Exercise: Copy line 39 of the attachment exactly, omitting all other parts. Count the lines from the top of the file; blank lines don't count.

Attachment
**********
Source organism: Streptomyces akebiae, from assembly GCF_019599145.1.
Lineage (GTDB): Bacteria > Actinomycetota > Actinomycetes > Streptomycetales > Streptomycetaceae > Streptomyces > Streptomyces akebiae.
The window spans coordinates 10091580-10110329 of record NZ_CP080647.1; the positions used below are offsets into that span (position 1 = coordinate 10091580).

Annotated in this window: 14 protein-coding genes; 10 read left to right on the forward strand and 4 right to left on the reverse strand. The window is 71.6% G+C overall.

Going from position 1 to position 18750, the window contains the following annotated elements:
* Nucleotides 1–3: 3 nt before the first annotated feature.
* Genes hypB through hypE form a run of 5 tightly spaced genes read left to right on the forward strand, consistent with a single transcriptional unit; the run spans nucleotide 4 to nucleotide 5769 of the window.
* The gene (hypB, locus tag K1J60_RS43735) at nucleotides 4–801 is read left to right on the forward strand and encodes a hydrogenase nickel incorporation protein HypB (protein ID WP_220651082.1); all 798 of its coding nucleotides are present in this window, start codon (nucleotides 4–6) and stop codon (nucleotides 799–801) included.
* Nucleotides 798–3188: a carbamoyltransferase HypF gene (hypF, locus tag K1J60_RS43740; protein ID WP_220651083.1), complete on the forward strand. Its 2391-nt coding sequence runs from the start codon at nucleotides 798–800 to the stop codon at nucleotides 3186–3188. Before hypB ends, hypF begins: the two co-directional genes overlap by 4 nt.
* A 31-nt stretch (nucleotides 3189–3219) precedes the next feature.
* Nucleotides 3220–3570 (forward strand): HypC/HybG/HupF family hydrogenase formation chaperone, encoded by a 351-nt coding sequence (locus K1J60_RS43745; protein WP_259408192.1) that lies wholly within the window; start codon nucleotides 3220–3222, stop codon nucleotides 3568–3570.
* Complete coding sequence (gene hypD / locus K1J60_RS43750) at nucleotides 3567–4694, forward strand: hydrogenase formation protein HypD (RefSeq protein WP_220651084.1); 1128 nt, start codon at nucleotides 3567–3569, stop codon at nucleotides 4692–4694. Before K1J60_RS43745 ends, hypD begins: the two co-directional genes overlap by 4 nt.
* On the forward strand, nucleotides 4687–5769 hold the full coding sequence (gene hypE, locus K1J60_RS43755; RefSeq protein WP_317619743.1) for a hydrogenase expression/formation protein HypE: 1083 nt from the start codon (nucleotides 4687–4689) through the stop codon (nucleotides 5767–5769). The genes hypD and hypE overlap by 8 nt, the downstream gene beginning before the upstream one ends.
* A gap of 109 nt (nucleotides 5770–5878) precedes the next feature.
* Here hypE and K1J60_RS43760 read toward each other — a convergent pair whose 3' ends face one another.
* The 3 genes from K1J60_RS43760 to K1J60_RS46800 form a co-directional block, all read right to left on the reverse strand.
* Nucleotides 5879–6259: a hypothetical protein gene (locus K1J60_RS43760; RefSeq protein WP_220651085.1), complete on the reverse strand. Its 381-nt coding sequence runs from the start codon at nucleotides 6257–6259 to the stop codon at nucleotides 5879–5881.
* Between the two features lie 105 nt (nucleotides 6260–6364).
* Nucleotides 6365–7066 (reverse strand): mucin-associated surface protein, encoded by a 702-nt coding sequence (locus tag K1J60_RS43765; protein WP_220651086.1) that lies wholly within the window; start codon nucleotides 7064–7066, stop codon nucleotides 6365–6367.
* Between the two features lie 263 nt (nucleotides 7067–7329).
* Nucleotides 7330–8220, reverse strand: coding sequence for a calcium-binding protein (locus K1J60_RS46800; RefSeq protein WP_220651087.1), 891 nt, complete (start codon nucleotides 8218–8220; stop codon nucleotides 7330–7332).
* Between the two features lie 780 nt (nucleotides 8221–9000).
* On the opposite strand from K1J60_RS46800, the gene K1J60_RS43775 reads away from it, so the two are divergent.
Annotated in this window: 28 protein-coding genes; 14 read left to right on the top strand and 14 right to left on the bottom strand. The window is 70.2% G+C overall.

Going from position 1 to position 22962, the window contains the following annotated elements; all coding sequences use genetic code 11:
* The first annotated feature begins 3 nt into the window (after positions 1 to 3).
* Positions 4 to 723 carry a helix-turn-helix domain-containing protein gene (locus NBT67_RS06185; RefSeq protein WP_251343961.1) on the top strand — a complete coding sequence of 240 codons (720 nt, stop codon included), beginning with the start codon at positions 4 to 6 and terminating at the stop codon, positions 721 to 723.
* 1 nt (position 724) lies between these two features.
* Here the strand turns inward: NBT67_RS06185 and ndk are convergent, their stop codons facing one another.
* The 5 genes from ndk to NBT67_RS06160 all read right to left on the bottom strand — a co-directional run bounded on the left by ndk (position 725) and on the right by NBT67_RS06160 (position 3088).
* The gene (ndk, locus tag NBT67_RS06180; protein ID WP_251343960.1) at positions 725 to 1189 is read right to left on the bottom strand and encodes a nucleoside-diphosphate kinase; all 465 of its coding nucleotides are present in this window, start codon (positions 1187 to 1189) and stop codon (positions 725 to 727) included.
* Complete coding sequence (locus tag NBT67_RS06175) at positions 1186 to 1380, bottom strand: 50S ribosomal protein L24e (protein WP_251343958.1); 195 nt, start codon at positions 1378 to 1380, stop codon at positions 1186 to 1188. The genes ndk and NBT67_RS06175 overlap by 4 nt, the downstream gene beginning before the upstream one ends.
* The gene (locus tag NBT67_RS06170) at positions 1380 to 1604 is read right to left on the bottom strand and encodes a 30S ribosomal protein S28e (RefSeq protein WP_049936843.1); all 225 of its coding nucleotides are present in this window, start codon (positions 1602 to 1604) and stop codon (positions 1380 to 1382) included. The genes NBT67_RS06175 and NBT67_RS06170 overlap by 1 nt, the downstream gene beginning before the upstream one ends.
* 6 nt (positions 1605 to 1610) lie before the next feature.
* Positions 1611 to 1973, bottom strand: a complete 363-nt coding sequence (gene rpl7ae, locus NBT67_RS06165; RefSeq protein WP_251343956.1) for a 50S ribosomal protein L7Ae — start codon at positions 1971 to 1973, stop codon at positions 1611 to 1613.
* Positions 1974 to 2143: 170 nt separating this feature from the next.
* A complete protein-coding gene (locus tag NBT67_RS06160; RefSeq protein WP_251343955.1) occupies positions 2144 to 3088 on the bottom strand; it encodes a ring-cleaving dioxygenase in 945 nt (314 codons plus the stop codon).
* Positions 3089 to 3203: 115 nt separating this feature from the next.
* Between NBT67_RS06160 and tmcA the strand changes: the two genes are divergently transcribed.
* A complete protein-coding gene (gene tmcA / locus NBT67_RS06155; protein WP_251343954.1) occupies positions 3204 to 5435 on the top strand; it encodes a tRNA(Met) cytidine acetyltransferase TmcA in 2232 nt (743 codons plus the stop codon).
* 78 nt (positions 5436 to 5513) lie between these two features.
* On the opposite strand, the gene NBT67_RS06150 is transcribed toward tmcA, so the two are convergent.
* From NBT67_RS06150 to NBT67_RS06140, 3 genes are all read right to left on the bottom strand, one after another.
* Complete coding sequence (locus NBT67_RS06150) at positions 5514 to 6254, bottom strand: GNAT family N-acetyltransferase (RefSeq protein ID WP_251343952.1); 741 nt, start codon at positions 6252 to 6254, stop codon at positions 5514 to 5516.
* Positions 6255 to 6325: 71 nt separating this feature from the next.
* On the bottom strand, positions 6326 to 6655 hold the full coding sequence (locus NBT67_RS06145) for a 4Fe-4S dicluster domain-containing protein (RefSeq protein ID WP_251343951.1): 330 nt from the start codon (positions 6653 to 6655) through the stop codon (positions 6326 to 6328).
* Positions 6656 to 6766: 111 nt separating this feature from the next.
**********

* Between NBT67_RS06160 and tmcA the strand changes: the two genes are divergently transcribed.